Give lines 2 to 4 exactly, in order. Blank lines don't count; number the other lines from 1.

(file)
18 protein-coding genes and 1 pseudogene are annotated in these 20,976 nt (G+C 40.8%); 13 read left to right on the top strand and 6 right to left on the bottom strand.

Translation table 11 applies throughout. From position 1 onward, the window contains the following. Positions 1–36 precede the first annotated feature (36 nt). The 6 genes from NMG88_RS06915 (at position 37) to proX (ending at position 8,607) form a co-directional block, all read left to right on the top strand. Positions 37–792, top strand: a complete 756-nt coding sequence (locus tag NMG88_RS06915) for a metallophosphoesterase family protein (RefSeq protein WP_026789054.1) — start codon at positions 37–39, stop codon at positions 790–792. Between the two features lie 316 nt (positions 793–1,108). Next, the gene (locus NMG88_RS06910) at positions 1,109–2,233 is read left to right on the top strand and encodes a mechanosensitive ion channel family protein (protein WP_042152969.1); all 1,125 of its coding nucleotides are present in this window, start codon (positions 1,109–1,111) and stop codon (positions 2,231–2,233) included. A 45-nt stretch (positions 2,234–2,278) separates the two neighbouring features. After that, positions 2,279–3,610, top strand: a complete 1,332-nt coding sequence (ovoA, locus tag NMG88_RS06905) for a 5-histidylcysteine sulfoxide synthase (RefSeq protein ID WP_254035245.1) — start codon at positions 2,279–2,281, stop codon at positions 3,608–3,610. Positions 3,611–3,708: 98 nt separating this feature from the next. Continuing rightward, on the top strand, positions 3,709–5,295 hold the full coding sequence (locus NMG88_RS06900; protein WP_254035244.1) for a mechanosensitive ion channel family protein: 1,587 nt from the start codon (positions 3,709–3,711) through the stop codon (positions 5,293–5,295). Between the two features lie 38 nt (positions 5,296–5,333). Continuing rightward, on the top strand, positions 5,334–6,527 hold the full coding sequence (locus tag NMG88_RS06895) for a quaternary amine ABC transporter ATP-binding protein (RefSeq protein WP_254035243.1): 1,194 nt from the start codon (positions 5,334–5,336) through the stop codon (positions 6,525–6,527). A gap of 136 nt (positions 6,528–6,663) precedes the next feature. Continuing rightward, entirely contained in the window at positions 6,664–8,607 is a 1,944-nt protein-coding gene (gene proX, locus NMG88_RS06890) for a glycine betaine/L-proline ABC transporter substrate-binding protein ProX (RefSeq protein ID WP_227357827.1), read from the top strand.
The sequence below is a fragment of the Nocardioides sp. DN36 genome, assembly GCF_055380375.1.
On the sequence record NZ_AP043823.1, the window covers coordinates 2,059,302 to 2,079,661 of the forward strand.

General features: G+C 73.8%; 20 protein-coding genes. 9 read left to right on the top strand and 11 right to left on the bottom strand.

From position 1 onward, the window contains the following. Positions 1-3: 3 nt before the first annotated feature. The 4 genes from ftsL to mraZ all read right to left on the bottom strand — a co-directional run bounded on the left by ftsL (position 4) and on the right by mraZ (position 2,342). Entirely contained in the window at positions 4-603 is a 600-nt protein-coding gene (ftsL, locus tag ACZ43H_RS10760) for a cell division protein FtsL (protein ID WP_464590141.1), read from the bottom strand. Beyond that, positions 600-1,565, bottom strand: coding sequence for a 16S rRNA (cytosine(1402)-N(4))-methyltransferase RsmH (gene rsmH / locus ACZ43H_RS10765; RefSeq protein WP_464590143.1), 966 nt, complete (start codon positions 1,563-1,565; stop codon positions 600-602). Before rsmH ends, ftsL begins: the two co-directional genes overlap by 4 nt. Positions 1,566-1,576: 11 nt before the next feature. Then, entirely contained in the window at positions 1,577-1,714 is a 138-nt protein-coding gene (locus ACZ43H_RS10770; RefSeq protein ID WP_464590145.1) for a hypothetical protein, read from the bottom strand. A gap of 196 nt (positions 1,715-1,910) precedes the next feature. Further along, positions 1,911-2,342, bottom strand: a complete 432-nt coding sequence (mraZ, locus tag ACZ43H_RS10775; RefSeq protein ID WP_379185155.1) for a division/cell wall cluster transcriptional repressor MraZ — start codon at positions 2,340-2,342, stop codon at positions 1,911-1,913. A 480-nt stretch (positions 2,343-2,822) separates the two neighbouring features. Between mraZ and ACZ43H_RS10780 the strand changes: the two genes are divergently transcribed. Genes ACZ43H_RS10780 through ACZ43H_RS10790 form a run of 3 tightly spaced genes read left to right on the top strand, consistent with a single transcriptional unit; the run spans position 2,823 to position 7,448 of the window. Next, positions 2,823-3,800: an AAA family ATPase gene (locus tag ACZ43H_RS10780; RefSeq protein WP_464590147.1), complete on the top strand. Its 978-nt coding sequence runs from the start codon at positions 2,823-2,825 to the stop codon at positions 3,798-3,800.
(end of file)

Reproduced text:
Translation table 11 applies throughout. From position 1 onward, the window contains the following. Positions 1–36 precede the first annotated feature (36 nt). The 6 genes from NMG88_RS06915 (at position 37) to proX (ending at position 8,607) form a co-directional block, all read left to right on the top strand. Positions 37–792, top strand: a complete 756-nt coding sequence (locus tag NMG88_RS06915) for a metallophosphoesterase family protein (RefSeq protein WP_026789054.1) — start codon at positions 37–39, stop codon at positions 790–792. Between the two features lie 316 nt (positions 793–1,108). Next, the gene (locus NMG88_RS06910) at positions 1,109–2,233 is read left to right on the top strand and encodes a mechanosensitive ion channel family protein (protein WP_042152969.1); all 1,125 of its coding nucleotides are present in this window, start codon (positions 1,109–1,111) and stop codon (positions 2,231–2,233) included. A 45-nt stretch (positions 2,234–2,278) separates the two neighbouring features. After that, positions 2,279–3,610, top strand: a complete 1,332-nt coding sequence (ovoA, locus tag NMG88_RS06905) for a 5-histidylcysteine sulfoxide synthase (RefSeq protein ID WP_254035245.1) — start codon at positions 2,279–2,281, stop codon at positions 3,608–3,610. Positions 3,611–3,708: 98 nt separating this feature from the next. Continuing rightward, on the top strand, positions 3,709–5,295 hold the full coding sequence (locus NMG88_RS06900; protein WP_254035244.1) for a mechanosensitive ion channel family protein: 1,587 nt from the start codon (positions 3,709–3,711) through the stop codon (positions 5,293–5,295). Between the two features lie 38 nt (positions 5,296–5,333). Continuing rightward, on the top strand, positions 5,334–6,527 hold the full coding sequence (locus tag NMG88_RS06895) for a quaternary amine ABC transporter ATP-binding protein (RefSeq protein WP_254035243.1): 1,194 nt from the start codon (positions 5,334–5,336) through the stop codon (positions 6,525–6,527). A gap of 136 nt (positions 6,528–6,663) precedes the next feature. Continuing rightward, entirely contained in the window at positions 6,664–8,607 is a 1,944-nt protein-coding gene (gene proX, locus NMG88_RS06890) for a glycine betaine/L-proline ABC transporter substrate-binding protein ProX (RefSeq protein ID WP_227357827.1), read from the top strand.
The sequence below is a fragment of the Nocardioides sp. DN36 genome, assembly GCF_055380375.1.
On the sequence record NZ_AP043823.1, the window covers coordinates 2,059,302 to 2,079,661 of the forward strand.